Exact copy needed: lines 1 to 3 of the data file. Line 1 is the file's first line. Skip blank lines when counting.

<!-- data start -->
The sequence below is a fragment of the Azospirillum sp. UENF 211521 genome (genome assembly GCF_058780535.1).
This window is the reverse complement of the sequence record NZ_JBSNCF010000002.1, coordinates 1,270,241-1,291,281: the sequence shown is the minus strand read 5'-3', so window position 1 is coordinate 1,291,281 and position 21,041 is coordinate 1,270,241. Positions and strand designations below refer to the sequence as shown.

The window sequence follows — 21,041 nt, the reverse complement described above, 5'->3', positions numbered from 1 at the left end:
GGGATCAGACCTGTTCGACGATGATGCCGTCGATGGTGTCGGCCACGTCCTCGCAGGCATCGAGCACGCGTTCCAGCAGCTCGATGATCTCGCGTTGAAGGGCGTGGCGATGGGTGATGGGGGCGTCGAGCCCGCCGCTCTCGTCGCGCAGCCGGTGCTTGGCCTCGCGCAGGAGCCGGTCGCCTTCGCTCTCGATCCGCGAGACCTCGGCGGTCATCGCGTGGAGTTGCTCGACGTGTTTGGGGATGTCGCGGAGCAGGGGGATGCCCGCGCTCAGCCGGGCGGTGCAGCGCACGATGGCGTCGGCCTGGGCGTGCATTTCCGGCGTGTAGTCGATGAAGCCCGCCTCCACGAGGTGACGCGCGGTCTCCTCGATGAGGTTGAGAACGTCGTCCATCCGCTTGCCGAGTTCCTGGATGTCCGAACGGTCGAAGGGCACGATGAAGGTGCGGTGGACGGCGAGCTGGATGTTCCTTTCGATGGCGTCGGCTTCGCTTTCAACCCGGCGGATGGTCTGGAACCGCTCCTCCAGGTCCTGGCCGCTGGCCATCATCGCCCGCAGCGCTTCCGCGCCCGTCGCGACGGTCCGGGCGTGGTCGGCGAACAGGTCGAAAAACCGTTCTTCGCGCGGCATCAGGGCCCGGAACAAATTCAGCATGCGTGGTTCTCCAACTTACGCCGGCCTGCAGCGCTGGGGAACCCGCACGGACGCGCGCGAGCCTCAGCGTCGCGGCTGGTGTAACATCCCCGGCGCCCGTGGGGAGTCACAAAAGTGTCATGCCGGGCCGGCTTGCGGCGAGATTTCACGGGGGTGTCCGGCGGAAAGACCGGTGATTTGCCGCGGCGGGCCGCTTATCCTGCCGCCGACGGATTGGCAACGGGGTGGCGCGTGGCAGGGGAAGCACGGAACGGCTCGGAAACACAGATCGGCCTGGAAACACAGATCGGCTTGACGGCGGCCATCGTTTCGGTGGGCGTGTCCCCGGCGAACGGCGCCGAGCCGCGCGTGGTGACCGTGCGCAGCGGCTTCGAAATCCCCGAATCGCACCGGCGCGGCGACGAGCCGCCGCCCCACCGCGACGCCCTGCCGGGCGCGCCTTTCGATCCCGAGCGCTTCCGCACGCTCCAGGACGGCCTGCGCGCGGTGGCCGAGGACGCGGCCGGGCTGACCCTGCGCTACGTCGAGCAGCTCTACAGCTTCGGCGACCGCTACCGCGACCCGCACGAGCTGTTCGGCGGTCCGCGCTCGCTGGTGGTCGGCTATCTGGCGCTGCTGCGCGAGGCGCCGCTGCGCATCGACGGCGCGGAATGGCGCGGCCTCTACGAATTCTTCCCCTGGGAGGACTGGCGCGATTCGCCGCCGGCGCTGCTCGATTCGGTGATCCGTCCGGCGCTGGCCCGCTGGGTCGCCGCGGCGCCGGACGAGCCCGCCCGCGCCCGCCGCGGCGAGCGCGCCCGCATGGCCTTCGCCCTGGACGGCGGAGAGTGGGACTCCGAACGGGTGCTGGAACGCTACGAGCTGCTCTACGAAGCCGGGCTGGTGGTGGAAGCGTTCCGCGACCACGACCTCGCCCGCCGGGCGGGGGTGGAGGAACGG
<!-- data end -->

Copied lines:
The sequence below is a fragment of the Azospirillum sp. UENF 211521 genome (genome assembly GCF_058780535.1).
This window is the reverse complement of the sequence record NZ_JBSNCF010000002.1, coordinates 1,270,241-1,291,281: the sequence shown is the minus strand read 5'-3', so window position 1 is coordinate 1,291,281 and position 21,041 is coordinate 1,270,241. Positions and strand designations below refer to the sequence as shown.

The window sequence follows — 21,041 nt, the reverse complement described above, 5'->3', positions numbered from 1 at the left end: